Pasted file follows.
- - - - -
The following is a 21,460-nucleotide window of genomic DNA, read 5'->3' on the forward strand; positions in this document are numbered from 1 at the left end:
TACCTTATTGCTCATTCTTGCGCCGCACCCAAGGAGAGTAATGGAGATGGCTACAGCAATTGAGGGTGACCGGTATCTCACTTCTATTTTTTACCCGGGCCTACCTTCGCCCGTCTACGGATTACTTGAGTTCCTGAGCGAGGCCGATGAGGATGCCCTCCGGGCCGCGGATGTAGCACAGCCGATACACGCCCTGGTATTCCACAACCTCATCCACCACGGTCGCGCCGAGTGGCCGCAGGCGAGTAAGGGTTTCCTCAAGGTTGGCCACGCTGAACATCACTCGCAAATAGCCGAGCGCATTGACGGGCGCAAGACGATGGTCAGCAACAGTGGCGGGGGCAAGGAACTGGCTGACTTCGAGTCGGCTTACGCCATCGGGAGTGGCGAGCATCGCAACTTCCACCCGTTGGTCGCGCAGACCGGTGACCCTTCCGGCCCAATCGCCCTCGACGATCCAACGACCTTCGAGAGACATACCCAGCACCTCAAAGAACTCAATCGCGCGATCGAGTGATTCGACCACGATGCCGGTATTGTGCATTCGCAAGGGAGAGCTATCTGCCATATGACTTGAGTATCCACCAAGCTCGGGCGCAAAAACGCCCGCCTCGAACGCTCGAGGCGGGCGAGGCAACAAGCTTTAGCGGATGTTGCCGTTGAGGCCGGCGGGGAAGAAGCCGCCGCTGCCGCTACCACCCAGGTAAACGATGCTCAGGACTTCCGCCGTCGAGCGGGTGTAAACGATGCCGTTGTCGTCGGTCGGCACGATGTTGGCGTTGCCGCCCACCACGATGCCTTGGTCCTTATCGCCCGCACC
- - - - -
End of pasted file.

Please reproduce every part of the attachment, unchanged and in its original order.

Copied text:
The following is a 21,460-nucleotide window of genomic DNA, read 5'->3' on the forward strand; positions in this document are numbered from 1 at the left end:
TACCTTATTGCTCATTCTTGCGCCGCACCCAAGGAGAGTAATGGAGATGGCTACAGCAATTGAGGGTGACCGGTATCTCACTTCTATTTTTTACCCGGGCCTACCTTCGCCCGTCTACGGATTACTTGAGTTCCTGAGCGAGGCCGATGAGGATGCCCTCCGGGCCGCGGATGTAGCACAGCCGATACACGCCCTGGTATTCCACAACCTCATCCACCACGGTCGCGCCGAGTGGCCGCAGGCGAGTAAGGGTTTCCTCAAGGTTGGCCACGCTGAACATCACTCGCAAATAGCCGAGCGCATTGACGGGCGCAAGACGATGGTCAGCAACAGTGGCGGGGGCAAGGAACTGGCTGACTTCGAGTCGGCTTACGCCATCGGGAGTGGCGAGCATCGCAACTTCCACCCGTTGGTCGCGCAGACCGGTGACCCTTCCGGCCCAATCGCCCTCGACGATCCAACGACCTTCGAGAGACATACCCAGCACCTCAAAGAACTCAATCGCGCGATCGAGTGATTCGACCACGATGCCGGTATTGTGCATTCGCAAGGGAGAGCTATCTGCCATATGACTTGAGTATCCACCAAGCTCGGGCGCAAAAACGCCCGCCTCGAACGCTCGAGGCGGGCGAGGCAACAAGCTTTAGCGGATGTTGCCGTTGAGGCCGGCGGGGAAGAAGCCGCCGCTGCCGCTACCACCCAGGTAAACGATGCTCAGGACTTCCGCCGTCGAGCGGGTGTAAACGATGCCGTTGTCGTCGGTCGGCACGATGTTGGCGTTGCCGCCCACCACGATGCCTTGGTCCTTATCGCCCGCACC